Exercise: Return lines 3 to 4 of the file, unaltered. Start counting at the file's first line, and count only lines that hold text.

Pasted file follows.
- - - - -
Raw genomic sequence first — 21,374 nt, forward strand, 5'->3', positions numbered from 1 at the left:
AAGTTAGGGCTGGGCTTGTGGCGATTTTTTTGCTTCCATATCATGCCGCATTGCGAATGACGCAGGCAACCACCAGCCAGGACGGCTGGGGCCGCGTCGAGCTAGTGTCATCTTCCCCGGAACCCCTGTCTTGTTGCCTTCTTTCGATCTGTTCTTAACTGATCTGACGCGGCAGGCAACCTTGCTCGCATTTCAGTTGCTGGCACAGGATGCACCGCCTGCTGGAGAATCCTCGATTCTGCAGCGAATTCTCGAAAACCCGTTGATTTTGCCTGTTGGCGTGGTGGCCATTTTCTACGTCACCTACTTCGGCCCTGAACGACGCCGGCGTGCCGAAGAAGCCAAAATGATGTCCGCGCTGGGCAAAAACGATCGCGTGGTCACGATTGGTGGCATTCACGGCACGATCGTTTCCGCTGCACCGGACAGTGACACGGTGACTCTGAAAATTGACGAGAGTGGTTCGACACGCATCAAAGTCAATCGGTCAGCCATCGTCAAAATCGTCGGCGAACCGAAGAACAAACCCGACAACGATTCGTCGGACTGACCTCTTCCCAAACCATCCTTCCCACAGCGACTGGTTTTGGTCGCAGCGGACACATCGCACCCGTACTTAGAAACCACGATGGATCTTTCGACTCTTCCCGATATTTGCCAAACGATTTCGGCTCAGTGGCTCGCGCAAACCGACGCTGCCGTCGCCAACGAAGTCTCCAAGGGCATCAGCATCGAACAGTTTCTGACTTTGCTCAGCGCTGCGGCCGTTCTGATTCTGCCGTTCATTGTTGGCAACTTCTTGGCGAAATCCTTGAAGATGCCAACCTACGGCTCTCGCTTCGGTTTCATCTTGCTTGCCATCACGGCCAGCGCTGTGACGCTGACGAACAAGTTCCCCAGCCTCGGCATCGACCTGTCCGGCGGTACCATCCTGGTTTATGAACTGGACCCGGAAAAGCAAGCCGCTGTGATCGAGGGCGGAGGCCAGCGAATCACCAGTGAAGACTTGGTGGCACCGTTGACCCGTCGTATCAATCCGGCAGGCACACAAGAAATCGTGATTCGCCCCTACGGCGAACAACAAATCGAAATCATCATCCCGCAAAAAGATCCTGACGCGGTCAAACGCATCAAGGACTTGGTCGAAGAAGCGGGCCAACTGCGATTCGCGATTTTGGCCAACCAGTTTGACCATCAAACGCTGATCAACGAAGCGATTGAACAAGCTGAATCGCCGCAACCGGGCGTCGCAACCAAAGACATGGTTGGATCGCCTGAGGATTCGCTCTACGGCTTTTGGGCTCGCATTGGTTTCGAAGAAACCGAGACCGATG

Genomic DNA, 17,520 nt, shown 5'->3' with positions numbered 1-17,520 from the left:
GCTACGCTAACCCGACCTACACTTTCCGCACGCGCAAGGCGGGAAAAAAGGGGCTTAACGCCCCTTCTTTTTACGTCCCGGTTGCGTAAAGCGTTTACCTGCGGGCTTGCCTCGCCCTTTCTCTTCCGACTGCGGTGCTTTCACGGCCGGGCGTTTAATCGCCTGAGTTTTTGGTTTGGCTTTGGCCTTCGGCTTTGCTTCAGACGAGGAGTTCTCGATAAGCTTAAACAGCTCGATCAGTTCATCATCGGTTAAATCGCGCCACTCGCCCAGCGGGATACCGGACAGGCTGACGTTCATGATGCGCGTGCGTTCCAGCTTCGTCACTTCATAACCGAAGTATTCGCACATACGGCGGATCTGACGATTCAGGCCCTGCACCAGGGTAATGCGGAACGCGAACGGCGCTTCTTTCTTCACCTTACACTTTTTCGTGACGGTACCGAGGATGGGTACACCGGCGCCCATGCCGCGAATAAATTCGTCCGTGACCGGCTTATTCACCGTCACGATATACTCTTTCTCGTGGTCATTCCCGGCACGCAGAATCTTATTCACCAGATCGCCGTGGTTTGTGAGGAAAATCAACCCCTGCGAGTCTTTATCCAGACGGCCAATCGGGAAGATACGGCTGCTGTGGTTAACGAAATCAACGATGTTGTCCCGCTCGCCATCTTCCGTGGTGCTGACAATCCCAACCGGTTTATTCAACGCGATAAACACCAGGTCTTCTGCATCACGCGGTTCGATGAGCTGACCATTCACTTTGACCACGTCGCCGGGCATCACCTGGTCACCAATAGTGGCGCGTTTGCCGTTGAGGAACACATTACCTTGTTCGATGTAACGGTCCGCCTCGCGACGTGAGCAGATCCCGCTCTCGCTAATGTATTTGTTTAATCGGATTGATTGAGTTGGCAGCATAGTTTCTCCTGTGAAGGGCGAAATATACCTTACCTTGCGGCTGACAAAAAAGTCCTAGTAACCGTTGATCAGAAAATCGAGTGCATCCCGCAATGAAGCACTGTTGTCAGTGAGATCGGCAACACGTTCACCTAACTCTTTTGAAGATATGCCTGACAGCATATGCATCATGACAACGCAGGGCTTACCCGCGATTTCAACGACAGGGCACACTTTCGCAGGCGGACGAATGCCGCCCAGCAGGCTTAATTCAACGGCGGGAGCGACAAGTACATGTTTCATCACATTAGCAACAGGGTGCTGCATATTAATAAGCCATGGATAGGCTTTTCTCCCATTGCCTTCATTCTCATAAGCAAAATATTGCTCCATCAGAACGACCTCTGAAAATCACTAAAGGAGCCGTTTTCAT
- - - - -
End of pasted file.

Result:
Genomic DNA, 17,520 nt, shown 5'->3' with positions numbered 1-17,520 from the left:
GCTACGCTAACCCGACCTACACTTTCCGCACGCGCAAGGCGGGAAAAAAGGGGCTTAACGCCCCTTCTTTTTACGTCCCGGTTGCGTAAAGCGTTTACCTGCGGGCTTGCCTCGCCCTTTCTCTTCCGACTGCGGTGCTTTCACGGCCGGGCGTTTAATCGCCTGAGTTTTTGGTTTGGCTTTGGCCTTCGGCTTTGCTTCAGACGAGGAGTTCTCGATAAGCTTAAACAGCTCGATCAGTTCATCATCGGTTAAATCGCGCCACTCGCCCAGCGGGATACCGGACAGGCTGACGTTCATGATGCGCGTGCGTTCCAGCTTCGTCACTTCATAACCGAAGTATTCGCACATACGGCGGATCTGACGATTCAGGCCCTGCACCAGGGTAATGCGGAACGCGAACGGCGCTTCTTTCTTCACCTTACACTTTTTCGTGACGGTACCGAGGATGGGTACACCGGCGCCCATGCCGCGAATAAATTCGTCCGTGACCGGCTTATTCACCGTCACGATATACTCTTTCTCGTGGTCATTCCCGGCACGCAGAATCTTATTCACCAGATCGCCGTGGTTTGTGAGGAAAATCAACCCCTGCGAGTCTTTATCCAGACGGCCAATCGGGAAGATACGGCTGCTGTGGTTAACGAAATCAACGATGTTGTCCCGCTCGCCATCTTCCGTGGTGCTGACAATCCCAACCGGTTTATTCAACGCGATAAACACCAGGTCTTCTGCATCACGCGGTTCGATGAGCTGACCATTCACTTTGACCACGTCGCCGGGCATCACCTGGTCACCAATAGTGGCGCGTTTGCCGTTGAGGAACACATTACCTTGTTCGATGTAACGGTCCGCCTCGCGACGTGAGCAGATCCCGCTCTCGCTAATGTATTTGTTTAATCGGATTGATTGAGTTGGCAGCATAGTTTCTCCTGTGAAGGGCGAAATATACCTTACCTTGCGGCTGACAAAAAAGTCCTAGTAACCGTTGATCAGAAAATCGAGTGCATCCCGCAATGAAGCACTGTTGTCAGTGAGATCGGCAACACGTTCACCTAACTCTTTTGAAGATATGCCTGACAGCATATGCATCATGACAACGCAGGGCTTACCCGCGATTTCAACGACAGGGCACACTTTCGCAGGCGGACGAATGCCGCCCAGCAGGCTTAATTCAACGGCGGGAGCGACAAGTACATGTTTCATCACATTAGCAACAGGGTGCTGCATATTAATAAGCCATGGATAGGCTTTTCTCCCATTGCCTTCATTCTCATAAGCAAAATATTGCTCCATCAGAACGACCTCTGAAAATCACTAAAGGAGCCGTTTTCAT